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OpenAI’s new Sora text-to-video model can create frighteningly realistic content

3 minute read

OpenAI has taken the wraps off Sora, its latest AI-driven content creation model that can create stupidly high-quality content from text prompts alone.

There’s a joke doing the rounds that you might have heard: I didn’t sign up for a future where humans stack shelves and clean toilets while the robots make video and music. I’ve never been sure whether it’s funny or not, and even more so this morning in the wake of OpenAI’s announcement of its text-to-video model, Sora.

It is, of course, not the first AI text-to-video engine. Google, with Lumiere, and Stability AI both have shown off their own models in recent months. But thanks to the ubiquitous ChatGPT, OpenAI has something of a market leadership in this field, and so this is probably going to have more impact.

sora tokyo

A quick gif showing what Sora can do. Full 60-second video at the end

It also seems to have hit a sweet spot and made a big splash for Sora at a time when the tech is producing some frighteningly realistic content. The difference there can be a matter of weeks as the development cycles shrink down from years to months and are now shorter. You know, this isn’t January 2024 any more, people; it’s February 2024. Get with the program!

OpenAI has launched Sora with a whole slew of different videos designed to show off its capabilities. An old-school Landrover knockoff is trailed along a dirt road in a following drone shot, mammoths charge at the camera, a woman blinks in extreme close-up…and so on.

One of the few clues that this is not a conventional shot is the flubbing of the copyrighted name 'Landrover'

The video above was generated from the following prompt: “ The camera follows behind a white vintage SUV with a black roof rack as it speeds up a steep dirt road surrounded by pine trees on a steep mountain slope, dust kicks up from it’s tires, the sunlight shines on the SUV as it speeds along the dirt road, casting a warm glow over the scene. The dirt road curves gently into the distance, with no other cars or vehicles in sight. The trees on either side of the road are redwoods, with patches of greenery scattered throughout. The car is seen from the rear following the curve with ease, making it seem as if it is on a rugged drive through the rugged terrain. The dirt road itself is surrounded by steep hills and mountains, with a clear blue sky above with wispy clouds.”

There is the odd AI tell that makes some of them jar slightly. “The current model has weaknesses,” admits OpenAI, saying that it might have trouble simulating the physics of a complex scene and may not understand specific instances of cause and effect. “For example, a person might take a bite out of a cookie, but afterwards, the cookie may not have a bite mark.”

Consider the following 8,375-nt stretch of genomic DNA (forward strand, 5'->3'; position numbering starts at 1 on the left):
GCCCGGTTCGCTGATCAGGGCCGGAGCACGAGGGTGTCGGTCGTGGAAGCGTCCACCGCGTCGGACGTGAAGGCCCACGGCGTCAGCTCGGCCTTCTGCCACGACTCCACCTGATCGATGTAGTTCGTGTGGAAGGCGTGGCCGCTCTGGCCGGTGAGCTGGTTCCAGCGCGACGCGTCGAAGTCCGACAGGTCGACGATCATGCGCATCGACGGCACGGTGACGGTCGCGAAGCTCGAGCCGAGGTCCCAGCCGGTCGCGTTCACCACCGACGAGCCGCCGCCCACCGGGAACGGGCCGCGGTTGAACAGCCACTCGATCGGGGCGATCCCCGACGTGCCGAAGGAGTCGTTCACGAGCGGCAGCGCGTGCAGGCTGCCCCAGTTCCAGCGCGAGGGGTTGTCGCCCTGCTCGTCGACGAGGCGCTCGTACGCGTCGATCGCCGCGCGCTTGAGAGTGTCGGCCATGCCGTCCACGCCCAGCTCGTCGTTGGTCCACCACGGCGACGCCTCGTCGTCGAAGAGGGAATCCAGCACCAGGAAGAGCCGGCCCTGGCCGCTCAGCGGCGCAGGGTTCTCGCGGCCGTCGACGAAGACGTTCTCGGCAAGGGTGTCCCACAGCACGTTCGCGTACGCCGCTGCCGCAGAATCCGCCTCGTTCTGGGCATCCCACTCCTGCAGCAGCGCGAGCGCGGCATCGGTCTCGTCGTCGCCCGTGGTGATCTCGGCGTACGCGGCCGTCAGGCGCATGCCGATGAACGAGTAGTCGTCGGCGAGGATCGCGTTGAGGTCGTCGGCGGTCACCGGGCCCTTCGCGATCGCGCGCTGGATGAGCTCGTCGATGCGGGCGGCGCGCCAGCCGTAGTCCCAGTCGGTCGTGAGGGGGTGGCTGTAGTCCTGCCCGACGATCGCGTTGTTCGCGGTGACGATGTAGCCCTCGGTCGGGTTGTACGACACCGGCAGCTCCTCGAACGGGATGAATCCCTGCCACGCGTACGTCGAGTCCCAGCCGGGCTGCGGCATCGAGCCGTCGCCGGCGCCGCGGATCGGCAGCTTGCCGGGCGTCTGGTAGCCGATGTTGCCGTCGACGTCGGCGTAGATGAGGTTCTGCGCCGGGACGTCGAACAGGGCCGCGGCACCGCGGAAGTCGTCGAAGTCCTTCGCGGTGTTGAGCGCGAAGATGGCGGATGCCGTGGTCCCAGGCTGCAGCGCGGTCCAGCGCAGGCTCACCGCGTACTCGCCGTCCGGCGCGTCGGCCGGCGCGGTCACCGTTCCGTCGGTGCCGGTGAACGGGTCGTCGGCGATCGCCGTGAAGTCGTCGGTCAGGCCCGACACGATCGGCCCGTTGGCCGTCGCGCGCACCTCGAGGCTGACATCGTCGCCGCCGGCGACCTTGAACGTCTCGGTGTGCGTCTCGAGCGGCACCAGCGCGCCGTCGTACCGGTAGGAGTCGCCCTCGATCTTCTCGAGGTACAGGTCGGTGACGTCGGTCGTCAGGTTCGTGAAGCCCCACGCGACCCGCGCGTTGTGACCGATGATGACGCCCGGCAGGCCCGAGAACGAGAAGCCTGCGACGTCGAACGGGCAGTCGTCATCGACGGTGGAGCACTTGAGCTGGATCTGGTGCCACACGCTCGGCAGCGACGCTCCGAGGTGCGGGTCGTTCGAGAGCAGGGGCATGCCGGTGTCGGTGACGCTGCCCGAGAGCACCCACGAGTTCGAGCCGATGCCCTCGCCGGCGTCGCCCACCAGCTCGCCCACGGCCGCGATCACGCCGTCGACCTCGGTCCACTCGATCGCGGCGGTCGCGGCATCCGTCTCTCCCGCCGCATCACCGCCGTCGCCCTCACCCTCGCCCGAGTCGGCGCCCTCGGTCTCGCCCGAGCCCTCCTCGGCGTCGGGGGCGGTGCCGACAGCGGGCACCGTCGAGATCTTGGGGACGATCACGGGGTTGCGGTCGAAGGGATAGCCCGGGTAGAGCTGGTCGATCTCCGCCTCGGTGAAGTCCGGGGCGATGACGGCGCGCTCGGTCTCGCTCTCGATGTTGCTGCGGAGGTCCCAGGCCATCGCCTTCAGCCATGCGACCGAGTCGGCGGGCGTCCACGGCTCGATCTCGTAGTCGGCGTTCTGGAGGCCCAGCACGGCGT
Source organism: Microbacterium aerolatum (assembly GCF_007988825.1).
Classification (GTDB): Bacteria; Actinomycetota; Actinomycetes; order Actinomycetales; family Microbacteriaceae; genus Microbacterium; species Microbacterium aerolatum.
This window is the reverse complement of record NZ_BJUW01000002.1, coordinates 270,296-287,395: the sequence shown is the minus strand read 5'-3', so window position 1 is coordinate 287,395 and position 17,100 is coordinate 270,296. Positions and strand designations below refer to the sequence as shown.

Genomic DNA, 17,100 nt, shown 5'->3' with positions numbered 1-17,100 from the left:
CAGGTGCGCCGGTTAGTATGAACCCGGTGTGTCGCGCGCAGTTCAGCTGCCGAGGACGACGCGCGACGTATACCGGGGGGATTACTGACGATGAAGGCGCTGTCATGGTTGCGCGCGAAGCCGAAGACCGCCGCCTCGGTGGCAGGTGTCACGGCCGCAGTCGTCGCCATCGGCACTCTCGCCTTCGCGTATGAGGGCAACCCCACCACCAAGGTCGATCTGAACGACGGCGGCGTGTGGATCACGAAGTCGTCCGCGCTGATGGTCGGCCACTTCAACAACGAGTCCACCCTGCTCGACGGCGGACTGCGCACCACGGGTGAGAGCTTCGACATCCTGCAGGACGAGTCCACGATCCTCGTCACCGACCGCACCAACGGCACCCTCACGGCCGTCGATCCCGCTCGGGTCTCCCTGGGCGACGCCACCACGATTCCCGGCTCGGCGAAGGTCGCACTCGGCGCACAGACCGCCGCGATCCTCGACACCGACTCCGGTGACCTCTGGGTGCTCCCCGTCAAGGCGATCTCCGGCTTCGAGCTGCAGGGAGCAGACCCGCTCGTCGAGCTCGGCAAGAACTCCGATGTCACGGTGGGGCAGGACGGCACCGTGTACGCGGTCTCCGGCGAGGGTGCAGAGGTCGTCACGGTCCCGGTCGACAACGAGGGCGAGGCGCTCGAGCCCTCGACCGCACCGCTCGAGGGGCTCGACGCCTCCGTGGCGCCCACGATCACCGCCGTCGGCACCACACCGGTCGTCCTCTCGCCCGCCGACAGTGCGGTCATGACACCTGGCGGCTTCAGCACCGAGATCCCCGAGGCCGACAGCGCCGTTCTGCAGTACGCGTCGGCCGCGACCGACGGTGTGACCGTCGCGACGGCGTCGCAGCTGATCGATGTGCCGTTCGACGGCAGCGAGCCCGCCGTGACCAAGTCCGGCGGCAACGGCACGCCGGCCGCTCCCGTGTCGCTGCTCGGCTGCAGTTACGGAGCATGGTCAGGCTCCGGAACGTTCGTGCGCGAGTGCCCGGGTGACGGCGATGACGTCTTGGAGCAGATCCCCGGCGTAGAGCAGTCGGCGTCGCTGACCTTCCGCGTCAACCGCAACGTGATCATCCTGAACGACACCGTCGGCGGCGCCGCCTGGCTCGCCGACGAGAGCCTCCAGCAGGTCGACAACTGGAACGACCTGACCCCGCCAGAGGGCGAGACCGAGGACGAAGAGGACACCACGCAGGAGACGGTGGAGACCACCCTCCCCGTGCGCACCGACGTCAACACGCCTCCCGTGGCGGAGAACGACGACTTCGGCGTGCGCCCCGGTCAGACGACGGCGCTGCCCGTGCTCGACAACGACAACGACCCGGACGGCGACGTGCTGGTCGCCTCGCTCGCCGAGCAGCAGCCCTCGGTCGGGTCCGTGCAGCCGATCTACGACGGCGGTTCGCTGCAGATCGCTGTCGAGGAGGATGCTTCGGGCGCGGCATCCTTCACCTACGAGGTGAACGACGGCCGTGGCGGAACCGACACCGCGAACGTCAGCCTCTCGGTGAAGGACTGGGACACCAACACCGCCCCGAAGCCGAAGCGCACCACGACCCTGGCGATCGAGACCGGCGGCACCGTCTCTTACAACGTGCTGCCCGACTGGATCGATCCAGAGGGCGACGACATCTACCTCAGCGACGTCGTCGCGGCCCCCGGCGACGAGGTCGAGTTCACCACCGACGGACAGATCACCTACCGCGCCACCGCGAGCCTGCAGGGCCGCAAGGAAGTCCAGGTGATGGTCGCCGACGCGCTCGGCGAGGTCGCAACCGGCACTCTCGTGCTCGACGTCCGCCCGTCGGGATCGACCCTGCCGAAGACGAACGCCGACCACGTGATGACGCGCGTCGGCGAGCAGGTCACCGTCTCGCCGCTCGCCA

This is impressive, Sora not only generating the view but also the detailed reflections that change with the lighting

But the capability is definitely there in spades. Sora is a diffusion model which generates a video by starting with one that looks like static noise and gradually transforms it by removing the noise over many steps.

It is capable of generating entire videos all at once or extending generated videos to make them longer. By giving the model foresight of many frames at a time, the OpenAI team has solved the challenging problem of making sure a subject stays the same even when it goes out of view temporarily (something that has tripped up many AI animations in the past). It can also take an existing still image and generate a video from it, or take an existing video and extend it or fill in missing frames. It works in Full HD, and there’s a technical report that has more info for the curious.

sora evolution

How throwing more computer resources at a video evolves it dramatically

OpenAI says, that for now anyway, Sora is becoming available to red teamers —  domain experts in areas like misinformation, hateful content, and bias  —  who will be adversarially testing the model to assess critical areas for harms or risks. 

The company also says that it is also building tools to help detect misleading content, such as a detection classifier that can tell when Sora generated a video and plans to include C2PA metadata in the future if the model is deployed in an OpenAI product. With a whole host of elections taking place around the world this year, that stuff really needs to be baked in from the start too.

“We are also granting access to a number of visual artists, designers, and filmmakers to gain feedback on how to advance the model to be most helpful for creative professionals,” the company says.

Did someone say, ‘Delete it and fire all the research materials into the heart of the sun’? Shhh... at the back.


Tags: Technology AI